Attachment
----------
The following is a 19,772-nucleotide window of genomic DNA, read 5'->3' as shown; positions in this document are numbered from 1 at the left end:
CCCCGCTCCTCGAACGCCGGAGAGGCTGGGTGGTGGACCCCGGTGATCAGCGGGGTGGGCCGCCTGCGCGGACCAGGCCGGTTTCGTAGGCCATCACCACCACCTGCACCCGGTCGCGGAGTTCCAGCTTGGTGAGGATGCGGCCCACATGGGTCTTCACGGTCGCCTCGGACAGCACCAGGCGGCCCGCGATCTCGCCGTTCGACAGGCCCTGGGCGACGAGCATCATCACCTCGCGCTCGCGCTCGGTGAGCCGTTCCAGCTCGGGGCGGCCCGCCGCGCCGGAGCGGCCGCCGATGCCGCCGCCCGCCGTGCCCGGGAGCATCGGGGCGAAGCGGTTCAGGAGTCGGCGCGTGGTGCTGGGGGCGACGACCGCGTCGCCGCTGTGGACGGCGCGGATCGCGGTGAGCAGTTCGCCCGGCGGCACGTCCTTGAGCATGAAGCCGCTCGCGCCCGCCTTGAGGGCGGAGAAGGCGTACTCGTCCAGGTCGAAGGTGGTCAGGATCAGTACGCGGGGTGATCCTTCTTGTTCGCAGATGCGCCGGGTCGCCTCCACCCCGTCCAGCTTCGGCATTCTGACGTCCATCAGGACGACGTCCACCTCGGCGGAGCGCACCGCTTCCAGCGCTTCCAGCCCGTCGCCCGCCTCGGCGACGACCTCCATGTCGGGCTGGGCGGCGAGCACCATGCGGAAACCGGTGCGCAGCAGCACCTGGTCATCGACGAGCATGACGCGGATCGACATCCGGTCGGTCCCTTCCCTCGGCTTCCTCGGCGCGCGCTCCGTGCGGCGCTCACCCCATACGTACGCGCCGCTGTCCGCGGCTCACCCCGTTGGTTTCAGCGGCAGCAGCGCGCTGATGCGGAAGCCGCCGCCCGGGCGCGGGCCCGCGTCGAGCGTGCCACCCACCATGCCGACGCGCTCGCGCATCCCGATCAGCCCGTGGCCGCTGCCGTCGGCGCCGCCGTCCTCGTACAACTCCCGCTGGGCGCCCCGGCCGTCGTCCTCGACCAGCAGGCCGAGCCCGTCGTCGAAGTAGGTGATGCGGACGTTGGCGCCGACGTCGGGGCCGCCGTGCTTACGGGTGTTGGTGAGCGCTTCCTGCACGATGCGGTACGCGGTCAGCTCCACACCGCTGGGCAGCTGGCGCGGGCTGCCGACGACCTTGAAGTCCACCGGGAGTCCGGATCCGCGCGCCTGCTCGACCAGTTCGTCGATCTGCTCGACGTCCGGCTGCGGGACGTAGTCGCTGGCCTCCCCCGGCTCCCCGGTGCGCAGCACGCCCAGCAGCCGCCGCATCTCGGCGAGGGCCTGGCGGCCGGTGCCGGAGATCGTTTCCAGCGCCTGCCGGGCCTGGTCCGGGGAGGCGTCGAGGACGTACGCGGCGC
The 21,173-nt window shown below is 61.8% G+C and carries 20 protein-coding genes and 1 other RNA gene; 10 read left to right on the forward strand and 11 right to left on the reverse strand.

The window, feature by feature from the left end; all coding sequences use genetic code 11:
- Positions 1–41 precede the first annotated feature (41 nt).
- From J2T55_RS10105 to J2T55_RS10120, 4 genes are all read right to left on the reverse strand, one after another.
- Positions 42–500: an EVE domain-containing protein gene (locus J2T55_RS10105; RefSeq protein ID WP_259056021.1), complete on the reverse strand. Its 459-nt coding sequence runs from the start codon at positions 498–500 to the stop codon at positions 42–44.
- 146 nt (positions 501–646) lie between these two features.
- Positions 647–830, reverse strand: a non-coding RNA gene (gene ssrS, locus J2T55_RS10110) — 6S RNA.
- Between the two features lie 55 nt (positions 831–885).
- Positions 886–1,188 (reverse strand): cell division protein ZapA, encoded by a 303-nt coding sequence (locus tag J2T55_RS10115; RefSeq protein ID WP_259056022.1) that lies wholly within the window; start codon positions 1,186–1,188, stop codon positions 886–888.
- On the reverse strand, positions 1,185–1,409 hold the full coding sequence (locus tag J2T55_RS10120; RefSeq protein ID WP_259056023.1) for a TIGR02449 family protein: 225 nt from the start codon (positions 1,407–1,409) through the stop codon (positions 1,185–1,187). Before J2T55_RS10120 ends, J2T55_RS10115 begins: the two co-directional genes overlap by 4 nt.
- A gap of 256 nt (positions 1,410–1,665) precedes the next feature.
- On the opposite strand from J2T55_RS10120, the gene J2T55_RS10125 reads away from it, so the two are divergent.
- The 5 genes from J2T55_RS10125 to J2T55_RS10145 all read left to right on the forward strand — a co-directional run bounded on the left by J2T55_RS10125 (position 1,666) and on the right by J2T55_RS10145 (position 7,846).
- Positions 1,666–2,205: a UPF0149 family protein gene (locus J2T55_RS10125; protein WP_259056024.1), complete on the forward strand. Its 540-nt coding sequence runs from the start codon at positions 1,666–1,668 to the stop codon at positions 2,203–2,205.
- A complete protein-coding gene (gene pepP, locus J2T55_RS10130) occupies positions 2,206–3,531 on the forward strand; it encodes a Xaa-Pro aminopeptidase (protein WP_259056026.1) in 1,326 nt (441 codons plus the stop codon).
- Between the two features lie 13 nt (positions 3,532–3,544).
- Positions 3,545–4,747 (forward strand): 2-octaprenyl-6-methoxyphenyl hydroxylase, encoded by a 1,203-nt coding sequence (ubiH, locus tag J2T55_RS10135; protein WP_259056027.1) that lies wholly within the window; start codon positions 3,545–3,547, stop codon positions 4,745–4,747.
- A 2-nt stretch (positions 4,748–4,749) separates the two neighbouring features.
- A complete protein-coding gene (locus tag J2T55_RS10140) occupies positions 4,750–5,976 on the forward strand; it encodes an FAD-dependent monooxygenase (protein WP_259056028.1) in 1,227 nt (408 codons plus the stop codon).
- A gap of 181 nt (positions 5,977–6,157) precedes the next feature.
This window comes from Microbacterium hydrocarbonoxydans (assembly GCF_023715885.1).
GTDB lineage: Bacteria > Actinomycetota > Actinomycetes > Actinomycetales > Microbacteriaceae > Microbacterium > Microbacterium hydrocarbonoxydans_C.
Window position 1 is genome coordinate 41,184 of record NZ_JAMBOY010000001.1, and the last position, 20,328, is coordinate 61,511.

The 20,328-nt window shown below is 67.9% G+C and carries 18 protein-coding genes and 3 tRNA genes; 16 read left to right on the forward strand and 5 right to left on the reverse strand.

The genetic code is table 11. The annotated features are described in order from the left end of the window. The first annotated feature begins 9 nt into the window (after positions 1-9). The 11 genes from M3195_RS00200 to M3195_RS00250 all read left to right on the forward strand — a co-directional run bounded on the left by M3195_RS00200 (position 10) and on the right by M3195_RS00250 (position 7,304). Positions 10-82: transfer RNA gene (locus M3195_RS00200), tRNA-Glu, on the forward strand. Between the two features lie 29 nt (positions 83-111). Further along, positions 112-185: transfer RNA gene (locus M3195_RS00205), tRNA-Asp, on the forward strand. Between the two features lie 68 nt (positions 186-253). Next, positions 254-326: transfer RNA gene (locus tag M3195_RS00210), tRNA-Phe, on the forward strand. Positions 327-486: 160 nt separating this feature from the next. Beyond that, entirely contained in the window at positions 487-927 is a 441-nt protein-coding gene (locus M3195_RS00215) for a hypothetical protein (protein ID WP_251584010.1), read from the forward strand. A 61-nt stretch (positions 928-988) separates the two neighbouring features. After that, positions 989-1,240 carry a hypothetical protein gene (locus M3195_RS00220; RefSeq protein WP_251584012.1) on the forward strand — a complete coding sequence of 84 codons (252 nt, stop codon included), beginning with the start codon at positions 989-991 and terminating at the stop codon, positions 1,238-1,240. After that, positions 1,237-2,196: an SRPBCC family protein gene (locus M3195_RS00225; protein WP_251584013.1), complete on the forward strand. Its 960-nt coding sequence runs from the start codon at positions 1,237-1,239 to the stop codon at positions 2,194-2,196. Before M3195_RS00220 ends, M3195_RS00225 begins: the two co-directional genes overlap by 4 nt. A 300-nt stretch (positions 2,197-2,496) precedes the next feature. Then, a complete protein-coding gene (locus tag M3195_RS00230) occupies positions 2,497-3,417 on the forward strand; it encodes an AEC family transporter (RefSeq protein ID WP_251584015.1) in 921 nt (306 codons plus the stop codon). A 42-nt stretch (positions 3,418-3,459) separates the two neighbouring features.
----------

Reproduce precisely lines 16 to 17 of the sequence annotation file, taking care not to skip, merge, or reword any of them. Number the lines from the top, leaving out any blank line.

- Positions 1,666–2,205: a UPF0149 family protein gene (locus J2T55_RS10125; protein WP_259056024.1), complete on the forward strand. Its 540-nt coding sequence runs from the start codon at positions 1,666–1,668 to the stop codon at positions 2,203–2,205.
- A complete protein-coding gene (gene pepP, locus J2T55_RS10130) occupies positions 2,206–3,531 on the forward strand; it encodes a Xaa-Pro aminopeptidase (protein WP_259056026.1) in 1,326 nt (441 codons plus the stop codon).